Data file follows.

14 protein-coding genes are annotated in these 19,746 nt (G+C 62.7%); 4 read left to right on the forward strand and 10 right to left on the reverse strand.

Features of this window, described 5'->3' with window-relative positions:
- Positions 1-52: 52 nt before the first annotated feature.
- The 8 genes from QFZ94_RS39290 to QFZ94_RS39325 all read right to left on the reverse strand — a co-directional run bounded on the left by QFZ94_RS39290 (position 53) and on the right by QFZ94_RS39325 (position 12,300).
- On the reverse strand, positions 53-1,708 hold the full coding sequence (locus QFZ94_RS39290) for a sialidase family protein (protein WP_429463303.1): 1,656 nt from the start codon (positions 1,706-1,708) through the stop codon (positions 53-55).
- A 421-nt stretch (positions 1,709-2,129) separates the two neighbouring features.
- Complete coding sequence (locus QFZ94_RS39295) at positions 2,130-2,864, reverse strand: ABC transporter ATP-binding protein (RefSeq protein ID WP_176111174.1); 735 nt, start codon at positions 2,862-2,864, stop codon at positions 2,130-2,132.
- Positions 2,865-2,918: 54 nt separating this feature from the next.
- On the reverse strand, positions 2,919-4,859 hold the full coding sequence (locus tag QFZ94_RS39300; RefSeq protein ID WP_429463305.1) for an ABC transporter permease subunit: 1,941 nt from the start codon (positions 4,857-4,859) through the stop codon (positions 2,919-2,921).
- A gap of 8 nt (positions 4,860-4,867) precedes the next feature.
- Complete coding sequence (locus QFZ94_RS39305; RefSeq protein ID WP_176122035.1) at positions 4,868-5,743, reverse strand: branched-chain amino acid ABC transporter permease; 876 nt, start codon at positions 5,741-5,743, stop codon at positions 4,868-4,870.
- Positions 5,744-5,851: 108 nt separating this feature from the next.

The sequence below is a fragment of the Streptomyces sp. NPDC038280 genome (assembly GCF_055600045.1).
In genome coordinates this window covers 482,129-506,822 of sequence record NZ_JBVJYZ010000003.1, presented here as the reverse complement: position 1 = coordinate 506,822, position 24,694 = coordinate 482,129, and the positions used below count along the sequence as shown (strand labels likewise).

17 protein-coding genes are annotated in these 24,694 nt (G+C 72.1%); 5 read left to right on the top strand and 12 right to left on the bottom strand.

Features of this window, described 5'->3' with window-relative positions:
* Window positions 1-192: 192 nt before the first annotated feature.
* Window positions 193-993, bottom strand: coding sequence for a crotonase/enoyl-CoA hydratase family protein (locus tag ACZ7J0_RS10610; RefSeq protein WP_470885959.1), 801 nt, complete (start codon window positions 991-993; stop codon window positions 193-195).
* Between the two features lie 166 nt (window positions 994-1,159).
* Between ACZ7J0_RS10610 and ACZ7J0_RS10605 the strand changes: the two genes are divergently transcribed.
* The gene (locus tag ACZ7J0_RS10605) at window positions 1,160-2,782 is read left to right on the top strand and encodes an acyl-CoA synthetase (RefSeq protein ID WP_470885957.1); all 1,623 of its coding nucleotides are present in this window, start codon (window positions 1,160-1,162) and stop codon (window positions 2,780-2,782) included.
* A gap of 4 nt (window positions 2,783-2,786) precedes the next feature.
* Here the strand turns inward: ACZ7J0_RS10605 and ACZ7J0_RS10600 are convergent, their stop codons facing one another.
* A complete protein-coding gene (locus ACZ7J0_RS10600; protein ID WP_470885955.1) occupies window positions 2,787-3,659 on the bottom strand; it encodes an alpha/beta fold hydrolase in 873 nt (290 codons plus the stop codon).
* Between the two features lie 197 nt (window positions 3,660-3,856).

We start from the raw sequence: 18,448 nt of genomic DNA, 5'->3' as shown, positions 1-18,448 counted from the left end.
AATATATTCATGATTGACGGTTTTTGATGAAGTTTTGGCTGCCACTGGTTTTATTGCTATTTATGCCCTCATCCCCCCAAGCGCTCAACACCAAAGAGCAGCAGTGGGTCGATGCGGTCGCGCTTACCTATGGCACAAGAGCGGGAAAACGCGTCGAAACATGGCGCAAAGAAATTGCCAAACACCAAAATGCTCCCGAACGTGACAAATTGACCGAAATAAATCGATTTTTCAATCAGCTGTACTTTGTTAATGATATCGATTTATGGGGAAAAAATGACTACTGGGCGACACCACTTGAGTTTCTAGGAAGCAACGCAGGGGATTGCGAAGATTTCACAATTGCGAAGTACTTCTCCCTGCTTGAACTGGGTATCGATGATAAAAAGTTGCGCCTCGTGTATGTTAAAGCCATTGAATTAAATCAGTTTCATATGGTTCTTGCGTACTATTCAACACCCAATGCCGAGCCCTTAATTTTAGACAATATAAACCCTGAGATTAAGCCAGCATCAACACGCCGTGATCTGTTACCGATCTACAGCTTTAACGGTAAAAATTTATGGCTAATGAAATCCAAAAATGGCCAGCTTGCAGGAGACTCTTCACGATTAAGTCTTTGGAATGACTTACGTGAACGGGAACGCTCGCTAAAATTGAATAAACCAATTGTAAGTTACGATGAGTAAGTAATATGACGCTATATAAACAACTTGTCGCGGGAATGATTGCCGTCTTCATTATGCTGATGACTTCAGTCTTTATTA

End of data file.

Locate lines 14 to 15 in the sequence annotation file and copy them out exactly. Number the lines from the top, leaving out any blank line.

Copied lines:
In genome coordinates this window covers 482,129-506,822 of sequence record NZ_JBVJYZ010000003.1, presented here as the reverse complement: position 1 = coordinate 506,822, position 24,694 = coordinate 482,129, and the positions used below count along the sequence as shown (strand labels likewise).

17 protein-coding genes are annotated in these 24,694 nt (G+C 72.1%); 5 read left to right on the top strand and 12 right to left on the bottom strand.